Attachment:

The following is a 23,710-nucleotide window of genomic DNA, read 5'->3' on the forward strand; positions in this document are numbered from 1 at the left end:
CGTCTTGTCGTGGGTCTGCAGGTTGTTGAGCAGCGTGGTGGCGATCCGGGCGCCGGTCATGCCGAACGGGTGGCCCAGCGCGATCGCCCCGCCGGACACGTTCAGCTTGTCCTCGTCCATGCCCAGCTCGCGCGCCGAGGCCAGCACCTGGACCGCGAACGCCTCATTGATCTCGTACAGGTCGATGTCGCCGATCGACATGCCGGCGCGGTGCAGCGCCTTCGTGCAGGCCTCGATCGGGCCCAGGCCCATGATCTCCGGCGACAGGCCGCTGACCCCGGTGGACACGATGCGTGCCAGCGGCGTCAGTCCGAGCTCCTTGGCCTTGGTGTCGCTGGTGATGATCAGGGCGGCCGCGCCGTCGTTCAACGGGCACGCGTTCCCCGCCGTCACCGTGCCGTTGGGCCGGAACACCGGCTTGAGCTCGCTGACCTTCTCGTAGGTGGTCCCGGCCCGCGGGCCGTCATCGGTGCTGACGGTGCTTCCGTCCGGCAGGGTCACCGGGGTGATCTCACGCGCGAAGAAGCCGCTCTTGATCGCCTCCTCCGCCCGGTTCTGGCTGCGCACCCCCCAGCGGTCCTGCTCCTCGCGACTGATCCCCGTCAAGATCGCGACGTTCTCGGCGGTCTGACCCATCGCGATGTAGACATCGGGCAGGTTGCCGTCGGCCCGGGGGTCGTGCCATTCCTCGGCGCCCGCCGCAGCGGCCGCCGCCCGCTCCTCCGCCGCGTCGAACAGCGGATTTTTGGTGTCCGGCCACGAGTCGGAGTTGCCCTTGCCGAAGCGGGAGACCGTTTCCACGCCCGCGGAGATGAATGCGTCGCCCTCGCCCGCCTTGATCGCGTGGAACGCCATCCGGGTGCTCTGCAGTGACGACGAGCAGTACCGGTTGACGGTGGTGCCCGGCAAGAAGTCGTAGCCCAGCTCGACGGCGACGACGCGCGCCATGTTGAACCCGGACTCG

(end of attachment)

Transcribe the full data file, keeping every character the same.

The following is a 23,710-nucleotide window of genomic DNA, read 5'->3' on the forward strand; positions in this document are numbered from 1 at the left end:
CGTCTTGTCGTGGGTCTGCAGGTTGTTGAGCAGCGTGGTGGCGATCCGGGCGCCGGTCATGCCGAACGGGTGGCCCAGCGCGATCGCCCCGCCGGACACGTTCAGCTTGTCCTCGTCCATGCCCAGCTCGCGCGCCGAGGCCAGCACCTGGACCGCGAACGCCTCATTGATCTCGTACAGGTCGATGTCGCCGATCGACATGCCGGCGCGGTGCAGCGCCTTCGTGCAGGCCTCGATCGGGCCCAGGCCCATGATCTCCGGCGACAGGCCGCTGACCCCGGTGGACACGATGCGTGCCAGCGGCGTCAGTCCGAGCTCCTTGGCCTTGGTGTCGCTGGTGATGATCAGGGCGGCCGCGCCGTCGTTCAACGGGCACGCGTTCCCCGCCGTCACCGTGCCGTTGGGCCGGAACACCGGCTTGAGCTCGCTGACCTTCTCGTAGGTGGTCCCGGCCCGCGGGCCGTCATCGGTGCTGACGGTGCTTCCGTCCGGCAGGGTCACCGGGGTGATCTCACGCGCGAAGAAGCCGCTCTTGATCGCCTCCTCCGCCCGGTTCTGGCTGCGCACCCCCCAGCGGTCCTGCTCCTCGCGACTGATCCCCGTCAAGATCGCGACGTTCTCGGCGGTCTGACCCATCGCGATGTAGACATCGGGCAGGTTGCCGTCGGCCCGGGGGTCGTGCCATTCCTCGGCGCCCGCCGCAGCGGCCGCCGCCCGCTCCTCCGCCGCGTCGAACAGCGGATTTTTGGTGTCCGGCCACGAGTCGGAGTTGCCCTTGCCGAAGCGGGAGACCGTTTCCACGCCCGCGGAGATGAATGCGTCGCCCTCGCCCGCCTTGATCGCGTGGAACGCCATCCGGGTGCTCTGCAGTGACGACGAGCAGTACCGGTTGACGGTGGTGCCCGGCAAGAAGTCGTAGCCCAGCTCGACGGCGACGACGCGCGCCATGTTGAACCCGGACTCG